The UK gambling group Ladbrokes
is back in the fight for access to the Norwegian market, and has given notice that it intends to appeal an adverse October finding by the Oslo City Court that denied it a betting license (see previous InfoPowa report).
Ladbrokes instituted legal proceedings after Norwegian authorities turned down its application for a betting license in June of 2004.
"We are appealing the judgement because the Court's assessment of the evidence doesn't relate directly to our case," said John O'Reilly, Managing Director of Remote Betting and Gaming for Ladbrokes this week. "Vital aspects in the European Free Trade Association-law court judgment of May of 2007 have not been taken into consideration and the judgment is solely built on the national 'slot machine case' of March of 2007, which is not relevant to our application.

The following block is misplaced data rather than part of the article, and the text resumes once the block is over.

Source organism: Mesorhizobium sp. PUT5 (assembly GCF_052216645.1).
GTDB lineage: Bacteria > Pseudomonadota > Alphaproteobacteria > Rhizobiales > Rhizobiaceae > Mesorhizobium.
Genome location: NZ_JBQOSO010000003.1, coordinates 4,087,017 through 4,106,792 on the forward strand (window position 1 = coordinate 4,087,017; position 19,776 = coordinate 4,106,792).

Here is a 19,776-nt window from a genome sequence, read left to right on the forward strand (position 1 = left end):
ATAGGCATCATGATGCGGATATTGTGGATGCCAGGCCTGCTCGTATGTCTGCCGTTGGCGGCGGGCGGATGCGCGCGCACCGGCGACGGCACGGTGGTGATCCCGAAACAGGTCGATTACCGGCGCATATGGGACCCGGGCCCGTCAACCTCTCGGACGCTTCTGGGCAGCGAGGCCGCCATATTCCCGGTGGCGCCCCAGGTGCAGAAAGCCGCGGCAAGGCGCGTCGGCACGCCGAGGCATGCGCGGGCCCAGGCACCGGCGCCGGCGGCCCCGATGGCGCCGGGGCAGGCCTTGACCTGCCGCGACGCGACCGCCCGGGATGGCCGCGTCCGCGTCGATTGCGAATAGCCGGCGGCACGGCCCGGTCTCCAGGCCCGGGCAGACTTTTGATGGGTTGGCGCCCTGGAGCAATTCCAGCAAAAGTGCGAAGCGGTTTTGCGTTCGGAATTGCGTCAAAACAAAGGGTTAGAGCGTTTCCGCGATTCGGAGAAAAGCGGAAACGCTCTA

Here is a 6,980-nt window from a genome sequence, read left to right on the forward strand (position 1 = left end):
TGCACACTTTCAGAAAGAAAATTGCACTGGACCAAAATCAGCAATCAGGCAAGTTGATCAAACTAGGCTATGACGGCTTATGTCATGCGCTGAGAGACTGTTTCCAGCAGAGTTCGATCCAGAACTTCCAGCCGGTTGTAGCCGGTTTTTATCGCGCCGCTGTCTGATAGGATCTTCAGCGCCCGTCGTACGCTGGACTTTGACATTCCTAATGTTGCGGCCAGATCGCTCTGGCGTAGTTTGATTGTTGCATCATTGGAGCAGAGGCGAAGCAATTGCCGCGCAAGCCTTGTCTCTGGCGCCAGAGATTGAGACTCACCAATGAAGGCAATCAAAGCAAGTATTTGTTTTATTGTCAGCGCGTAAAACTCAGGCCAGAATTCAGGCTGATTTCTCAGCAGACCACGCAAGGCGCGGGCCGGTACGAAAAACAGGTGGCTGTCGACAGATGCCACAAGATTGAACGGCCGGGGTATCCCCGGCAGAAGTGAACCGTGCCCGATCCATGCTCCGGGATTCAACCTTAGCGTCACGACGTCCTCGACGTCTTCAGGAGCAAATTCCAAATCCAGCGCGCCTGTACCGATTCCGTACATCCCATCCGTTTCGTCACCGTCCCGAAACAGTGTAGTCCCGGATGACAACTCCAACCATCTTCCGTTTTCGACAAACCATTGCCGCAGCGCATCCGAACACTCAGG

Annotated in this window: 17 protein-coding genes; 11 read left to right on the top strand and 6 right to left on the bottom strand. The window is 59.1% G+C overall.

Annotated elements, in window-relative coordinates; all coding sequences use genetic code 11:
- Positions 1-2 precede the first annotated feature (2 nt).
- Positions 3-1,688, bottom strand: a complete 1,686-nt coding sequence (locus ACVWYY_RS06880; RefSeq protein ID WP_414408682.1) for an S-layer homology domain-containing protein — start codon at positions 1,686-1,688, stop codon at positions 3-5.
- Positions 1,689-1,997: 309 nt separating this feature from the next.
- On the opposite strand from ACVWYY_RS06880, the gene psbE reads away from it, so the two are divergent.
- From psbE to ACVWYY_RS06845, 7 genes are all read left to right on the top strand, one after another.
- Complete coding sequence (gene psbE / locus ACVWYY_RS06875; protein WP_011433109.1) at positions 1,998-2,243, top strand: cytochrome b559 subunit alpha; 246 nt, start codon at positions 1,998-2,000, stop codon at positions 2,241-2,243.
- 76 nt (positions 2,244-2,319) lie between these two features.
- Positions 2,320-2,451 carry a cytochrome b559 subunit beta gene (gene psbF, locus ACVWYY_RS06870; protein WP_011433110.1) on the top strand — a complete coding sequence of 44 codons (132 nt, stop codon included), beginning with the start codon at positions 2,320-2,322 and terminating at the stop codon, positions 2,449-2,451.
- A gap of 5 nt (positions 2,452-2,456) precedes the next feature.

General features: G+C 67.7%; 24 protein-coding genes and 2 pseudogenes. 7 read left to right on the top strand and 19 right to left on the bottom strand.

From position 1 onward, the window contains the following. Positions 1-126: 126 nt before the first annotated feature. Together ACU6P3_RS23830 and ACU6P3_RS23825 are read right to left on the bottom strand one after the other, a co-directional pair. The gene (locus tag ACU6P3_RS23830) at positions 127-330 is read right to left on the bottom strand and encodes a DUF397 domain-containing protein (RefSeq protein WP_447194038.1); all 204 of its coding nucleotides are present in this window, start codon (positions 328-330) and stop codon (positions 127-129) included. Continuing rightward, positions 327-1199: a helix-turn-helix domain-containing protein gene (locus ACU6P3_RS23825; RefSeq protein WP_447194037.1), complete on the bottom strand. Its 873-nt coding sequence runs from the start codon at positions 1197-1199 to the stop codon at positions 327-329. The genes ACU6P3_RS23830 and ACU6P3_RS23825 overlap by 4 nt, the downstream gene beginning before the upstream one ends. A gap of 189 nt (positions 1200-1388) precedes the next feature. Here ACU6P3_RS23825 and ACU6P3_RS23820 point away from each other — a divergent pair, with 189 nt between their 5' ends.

"The monopoly laws in Norway conflict with the European Union Treaty, particularly with regard to the principles of freedom of establishment and the free movement of services. We continue to challenge for our right to be regulated in Norway and to provide free and fair competition to the monopoly."
Jan Magne Juuhl-Langseth, counsel for Ladbrokes in Norway, added: "Ladbrokes have decided to appeal, particularly because the City Court has not assessed the Norwegian monopoly in the light of the guidance given previously by the European Free Trade Association court in Luxembourg."
"Just because a monopoly is considered legitimate by the Norwegian State doesn't make it right," opined Lasse Dilschmann, Chief Executive Officer for Ladbrokes' Nordic operations. "We are looking forward to seeing our case being tested in the Court of Appeal.'